Electricity in the U.S.
Electricity demand in the U.S. is expected to hold steady for the foreseeable future; this according to a recent International Energy Agency (IEA) report. For the first time in more than 60 years of monitoring energy consumption, the growth in power usage will be nearly flat over the next few years. In addition, demand is expected to increase by a scant .5 percent annually for the next two decades.
Reasons for this leveling off of demand – and some experts even project a decrease – are due to several factors. For one, energy efficiency efforts both here in the U.S. and in developed countries around the world are beginning to bear fruit. Use of energy efficient lighting and home appliances mean that the average household is consuming less electricity than it used to, even as the use of electronic devices has increased.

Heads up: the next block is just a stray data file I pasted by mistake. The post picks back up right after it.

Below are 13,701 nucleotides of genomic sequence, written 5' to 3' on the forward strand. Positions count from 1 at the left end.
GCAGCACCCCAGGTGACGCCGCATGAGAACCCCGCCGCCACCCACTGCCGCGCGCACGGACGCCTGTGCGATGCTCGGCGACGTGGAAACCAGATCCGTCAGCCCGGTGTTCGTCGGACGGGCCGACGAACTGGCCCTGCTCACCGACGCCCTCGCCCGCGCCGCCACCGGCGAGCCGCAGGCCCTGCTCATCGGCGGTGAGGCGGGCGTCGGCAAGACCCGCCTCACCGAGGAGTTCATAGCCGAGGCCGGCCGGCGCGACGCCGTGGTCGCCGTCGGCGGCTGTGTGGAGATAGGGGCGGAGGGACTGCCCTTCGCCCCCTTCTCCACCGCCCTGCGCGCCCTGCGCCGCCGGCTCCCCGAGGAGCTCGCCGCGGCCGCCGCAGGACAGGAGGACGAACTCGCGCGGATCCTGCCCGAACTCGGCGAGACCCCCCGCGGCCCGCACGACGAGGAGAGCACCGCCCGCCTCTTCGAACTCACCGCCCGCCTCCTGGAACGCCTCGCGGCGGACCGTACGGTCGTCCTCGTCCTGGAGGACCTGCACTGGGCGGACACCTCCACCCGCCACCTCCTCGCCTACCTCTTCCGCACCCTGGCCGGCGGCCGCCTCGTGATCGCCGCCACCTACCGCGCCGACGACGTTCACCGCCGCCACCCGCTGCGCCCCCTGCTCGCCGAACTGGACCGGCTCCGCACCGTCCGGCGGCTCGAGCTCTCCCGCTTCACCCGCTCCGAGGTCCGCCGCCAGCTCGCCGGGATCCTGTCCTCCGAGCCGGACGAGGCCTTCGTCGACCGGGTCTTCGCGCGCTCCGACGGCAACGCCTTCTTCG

In addition, there is an awareness on the part of at least some Americans that reducing our energy consumption is the right thing to do for the planet. Many households are switching to renewable energy sources in the form of solar PV panels for generating their own electricity. While currently still a drop in the bucket, power from renewable sources makes up a growing percentage of energy use. When you add in the slow economic and job growth we’ve experienced in recent years, the demand decay for electricity begins to make sense.